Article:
10 Cities That Bent Over Backward For Big Projects
The 195 turbines stand on towers 400 feet high. Their blades spin at 150 miles an hour. As the documentary points out, however, such turbines can collapse and catch fire, and local fire departments are ill equipped to do anything about them. They throw off chunks of ice in the winter, cause sunlight to flicker during the summer and make a sound akin to airplane noise all year long.
The noise and view seem to be the sticking point for folks who aren't getting paid for land use. It's also driven up tax assessments in the area, which isn't sitting well with taxpayers. The windmills generate tax money for the community, but residents say they're not seeing reduction in taxes as a result. They're also not getting any of the power from the mills, which serve 100,000 houses in the surrounding area but none in Tug Hill.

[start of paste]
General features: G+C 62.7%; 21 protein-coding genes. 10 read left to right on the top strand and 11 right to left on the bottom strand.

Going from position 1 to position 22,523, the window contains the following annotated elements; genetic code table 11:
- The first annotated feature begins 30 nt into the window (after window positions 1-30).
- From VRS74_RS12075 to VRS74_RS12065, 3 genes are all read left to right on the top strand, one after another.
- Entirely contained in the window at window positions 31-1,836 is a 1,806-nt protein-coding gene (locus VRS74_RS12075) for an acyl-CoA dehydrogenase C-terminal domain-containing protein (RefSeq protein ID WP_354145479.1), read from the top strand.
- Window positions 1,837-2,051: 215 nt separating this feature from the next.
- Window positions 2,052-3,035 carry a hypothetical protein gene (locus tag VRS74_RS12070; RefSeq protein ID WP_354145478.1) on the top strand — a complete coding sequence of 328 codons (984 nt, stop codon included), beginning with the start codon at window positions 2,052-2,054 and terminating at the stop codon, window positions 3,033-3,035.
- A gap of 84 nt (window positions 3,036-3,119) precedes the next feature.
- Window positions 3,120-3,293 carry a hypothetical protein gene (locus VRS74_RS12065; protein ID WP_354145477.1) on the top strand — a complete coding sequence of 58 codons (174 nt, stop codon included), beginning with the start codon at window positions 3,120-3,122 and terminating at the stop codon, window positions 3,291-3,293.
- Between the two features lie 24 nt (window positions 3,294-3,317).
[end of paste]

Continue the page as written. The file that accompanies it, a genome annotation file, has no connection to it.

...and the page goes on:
At best, it's created a bit of a nuisance on the way to energy independence. At worst, it's divided a community. Still, there's a way it could be much worse:
Project: Natural gas extraction through hydraulic fracturing (fracking)
In 2008, Houston-based Cabot Oil & Gas(COG) took an interest in the natural gas within the Marcellus Shale stretching from West Virginia to Western New York. In Dimock, Pa., in particular, it began paying farmers and other landowners from $25 an acre for their land in the early days to nearly $15,000 an acre now.
The plan was to drill for natural gas through hydraulic fracturing, which injects millions of gallons of water, sand and chemicals into the earth at high pressure to break up rock formations and release the natural gas inside. In the 1,400-resident town of Dimock, however, that drilling led to the town's water turning brown, residents getting sick, wells catching fire and animals losing their hair.
A Cabot truck spilled 800 gallons of diesel fuel there in 2009. Later that year, 8,000 gallons of fracking fluid leaked from pipes into wetlands and a local stream, killing the fish. In 2010, Cabot was prevented from drilling within a nine-mile radius of the town.
The Department of Environmental Protection fined Cabot $360,000 and started delivering residents water after local well water was deemed tainted. Cabot stopped delivering water in November, forcing the Environmental Protection Agency's hand.